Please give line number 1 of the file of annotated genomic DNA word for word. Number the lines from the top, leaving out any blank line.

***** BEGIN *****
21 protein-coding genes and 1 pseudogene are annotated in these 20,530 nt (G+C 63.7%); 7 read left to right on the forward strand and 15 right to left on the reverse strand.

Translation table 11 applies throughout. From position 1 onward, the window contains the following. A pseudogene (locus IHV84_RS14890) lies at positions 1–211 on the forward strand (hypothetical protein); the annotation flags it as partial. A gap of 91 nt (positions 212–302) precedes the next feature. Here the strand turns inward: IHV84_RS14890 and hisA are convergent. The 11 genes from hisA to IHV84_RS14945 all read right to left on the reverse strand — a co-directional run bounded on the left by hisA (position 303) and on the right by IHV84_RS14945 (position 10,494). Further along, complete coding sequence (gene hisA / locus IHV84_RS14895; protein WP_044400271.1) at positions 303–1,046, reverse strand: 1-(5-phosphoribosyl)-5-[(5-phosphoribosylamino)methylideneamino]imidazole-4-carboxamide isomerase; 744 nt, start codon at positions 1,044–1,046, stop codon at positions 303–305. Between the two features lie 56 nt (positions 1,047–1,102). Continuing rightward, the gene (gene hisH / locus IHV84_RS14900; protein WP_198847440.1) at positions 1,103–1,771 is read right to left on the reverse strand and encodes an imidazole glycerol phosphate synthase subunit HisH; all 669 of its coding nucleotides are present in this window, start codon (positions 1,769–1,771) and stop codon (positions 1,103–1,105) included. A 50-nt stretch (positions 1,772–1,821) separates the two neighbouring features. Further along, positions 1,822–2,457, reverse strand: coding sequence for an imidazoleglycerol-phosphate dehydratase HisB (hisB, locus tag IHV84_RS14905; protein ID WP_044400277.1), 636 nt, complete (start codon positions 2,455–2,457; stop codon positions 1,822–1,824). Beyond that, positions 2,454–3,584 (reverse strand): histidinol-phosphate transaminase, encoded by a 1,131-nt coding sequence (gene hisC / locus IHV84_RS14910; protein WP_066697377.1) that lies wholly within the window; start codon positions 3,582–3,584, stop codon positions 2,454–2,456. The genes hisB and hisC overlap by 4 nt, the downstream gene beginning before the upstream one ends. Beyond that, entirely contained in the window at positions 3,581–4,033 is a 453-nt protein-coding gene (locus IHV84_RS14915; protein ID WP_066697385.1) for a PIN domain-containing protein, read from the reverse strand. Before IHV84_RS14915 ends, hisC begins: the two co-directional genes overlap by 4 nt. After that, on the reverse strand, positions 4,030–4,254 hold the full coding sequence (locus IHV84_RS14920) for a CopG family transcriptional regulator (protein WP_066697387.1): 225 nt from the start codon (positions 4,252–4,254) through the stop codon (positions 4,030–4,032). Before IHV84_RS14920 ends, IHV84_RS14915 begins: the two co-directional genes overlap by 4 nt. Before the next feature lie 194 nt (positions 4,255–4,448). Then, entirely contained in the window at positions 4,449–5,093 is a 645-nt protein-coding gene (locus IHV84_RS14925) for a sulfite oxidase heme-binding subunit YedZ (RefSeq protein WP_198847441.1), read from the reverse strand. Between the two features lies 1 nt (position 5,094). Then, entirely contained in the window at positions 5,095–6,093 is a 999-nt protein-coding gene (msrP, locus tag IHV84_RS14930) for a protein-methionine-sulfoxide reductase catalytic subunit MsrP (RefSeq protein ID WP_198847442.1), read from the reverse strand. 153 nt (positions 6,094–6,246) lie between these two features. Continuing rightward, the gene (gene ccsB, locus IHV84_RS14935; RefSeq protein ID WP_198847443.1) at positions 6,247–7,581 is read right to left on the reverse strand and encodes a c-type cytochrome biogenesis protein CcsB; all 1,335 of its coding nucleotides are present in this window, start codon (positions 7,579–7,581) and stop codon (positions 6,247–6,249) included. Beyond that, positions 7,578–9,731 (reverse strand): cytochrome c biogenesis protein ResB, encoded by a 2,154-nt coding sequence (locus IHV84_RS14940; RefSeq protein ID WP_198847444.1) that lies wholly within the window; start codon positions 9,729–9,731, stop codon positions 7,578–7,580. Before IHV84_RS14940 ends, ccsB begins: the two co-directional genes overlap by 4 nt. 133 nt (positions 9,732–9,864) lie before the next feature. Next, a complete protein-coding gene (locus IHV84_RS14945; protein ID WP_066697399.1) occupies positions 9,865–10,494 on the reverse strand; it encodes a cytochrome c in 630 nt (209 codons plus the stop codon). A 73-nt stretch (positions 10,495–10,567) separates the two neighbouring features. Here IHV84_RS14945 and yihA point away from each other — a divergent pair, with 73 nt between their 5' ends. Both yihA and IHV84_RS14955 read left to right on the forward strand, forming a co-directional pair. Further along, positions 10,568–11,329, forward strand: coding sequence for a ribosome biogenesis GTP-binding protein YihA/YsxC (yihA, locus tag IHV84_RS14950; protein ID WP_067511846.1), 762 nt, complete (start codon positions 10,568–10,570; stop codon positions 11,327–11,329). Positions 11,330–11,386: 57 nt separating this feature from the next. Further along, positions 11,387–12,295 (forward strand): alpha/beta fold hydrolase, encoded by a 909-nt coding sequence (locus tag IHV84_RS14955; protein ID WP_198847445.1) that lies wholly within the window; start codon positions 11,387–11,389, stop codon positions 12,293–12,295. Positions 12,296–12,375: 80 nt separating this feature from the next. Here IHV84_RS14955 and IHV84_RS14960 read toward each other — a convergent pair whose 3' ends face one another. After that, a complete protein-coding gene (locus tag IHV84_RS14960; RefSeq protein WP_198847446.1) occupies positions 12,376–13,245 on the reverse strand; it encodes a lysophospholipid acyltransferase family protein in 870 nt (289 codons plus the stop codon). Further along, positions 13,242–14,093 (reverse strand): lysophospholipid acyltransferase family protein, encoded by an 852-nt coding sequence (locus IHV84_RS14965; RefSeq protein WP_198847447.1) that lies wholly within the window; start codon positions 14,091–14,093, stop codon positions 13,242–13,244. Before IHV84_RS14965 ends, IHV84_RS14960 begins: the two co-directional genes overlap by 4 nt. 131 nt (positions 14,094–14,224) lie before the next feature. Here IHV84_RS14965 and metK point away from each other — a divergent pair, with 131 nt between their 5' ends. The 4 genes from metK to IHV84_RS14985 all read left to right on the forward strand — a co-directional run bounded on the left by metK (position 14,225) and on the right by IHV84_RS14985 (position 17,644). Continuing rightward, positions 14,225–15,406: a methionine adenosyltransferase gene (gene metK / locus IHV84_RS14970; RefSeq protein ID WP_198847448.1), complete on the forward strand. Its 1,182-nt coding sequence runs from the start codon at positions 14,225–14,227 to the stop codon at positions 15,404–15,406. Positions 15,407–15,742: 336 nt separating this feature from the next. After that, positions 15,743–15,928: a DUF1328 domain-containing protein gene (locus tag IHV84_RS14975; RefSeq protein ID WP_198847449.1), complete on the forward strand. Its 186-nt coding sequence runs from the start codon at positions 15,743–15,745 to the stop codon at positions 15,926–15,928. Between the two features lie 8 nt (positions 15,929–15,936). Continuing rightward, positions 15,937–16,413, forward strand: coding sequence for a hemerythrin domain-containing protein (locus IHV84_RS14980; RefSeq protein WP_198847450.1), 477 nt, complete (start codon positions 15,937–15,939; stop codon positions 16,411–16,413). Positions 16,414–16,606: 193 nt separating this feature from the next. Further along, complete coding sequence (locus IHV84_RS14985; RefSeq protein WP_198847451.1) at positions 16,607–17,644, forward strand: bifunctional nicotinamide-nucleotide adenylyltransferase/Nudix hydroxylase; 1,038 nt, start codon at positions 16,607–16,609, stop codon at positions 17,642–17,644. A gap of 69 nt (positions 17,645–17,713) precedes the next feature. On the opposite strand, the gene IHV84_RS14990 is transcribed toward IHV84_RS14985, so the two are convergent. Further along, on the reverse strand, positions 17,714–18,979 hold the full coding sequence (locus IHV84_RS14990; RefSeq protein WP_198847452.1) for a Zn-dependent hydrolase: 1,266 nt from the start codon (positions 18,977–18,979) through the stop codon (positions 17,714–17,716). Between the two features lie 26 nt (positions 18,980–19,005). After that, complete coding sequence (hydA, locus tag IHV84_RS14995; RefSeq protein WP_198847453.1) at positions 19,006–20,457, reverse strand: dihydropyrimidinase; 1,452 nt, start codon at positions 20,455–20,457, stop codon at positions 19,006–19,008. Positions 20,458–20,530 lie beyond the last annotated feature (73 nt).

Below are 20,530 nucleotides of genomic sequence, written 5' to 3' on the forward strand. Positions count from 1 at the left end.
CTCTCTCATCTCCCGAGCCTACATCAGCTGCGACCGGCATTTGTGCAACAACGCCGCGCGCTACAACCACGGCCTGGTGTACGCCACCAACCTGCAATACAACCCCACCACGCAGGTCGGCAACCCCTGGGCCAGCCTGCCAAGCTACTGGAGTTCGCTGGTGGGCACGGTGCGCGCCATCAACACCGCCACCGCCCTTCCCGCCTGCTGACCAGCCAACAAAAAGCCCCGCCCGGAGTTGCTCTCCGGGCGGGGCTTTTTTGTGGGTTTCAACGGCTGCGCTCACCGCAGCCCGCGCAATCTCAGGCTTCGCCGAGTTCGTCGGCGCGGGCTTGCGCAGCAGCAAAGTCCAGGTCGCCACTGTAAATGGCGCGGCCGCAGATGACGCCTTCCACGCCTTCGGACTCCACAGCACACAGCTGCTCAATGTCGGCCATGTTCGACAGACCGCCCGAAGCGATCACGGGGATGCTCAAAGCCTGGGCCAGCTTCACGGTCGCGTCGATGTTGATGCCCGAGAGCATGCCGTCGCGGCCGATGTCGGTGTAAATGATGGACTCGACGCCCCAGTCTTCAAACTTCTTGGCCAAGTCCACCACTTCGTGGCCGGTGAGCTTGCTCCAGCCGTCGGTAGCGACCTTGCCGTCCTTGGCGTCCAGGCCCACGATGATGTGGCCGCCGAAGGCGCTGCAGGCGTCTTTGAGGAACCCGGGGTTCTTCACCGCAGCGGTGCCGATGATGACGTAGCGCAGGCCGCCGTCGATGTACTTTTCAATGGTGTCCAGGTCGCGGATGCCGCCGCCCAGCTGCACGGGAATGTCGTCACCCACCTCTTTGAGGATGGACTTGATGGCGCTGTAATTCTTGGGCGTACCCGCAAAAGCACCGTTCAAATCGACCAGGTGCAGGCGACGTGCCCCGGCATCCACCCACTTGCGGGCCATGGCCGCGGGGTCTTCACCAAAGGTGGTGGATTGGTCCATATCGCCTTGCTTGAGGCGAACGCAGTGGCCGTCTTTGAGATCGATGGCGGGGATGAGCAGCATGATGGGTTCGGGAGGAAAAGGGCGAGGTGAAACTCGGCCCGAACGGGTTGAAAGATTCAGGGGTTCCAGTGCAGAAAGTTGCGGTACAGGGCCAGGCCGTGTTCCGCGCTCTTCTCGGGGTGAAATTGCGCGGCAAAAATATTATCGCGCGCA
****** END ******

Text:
21 protein-coding genes and 1 pseudogene are annotated in these 20,530 nt (G+C 63.7%); 7 read left to right on the forward strand and 15 right to left on the reverse strand.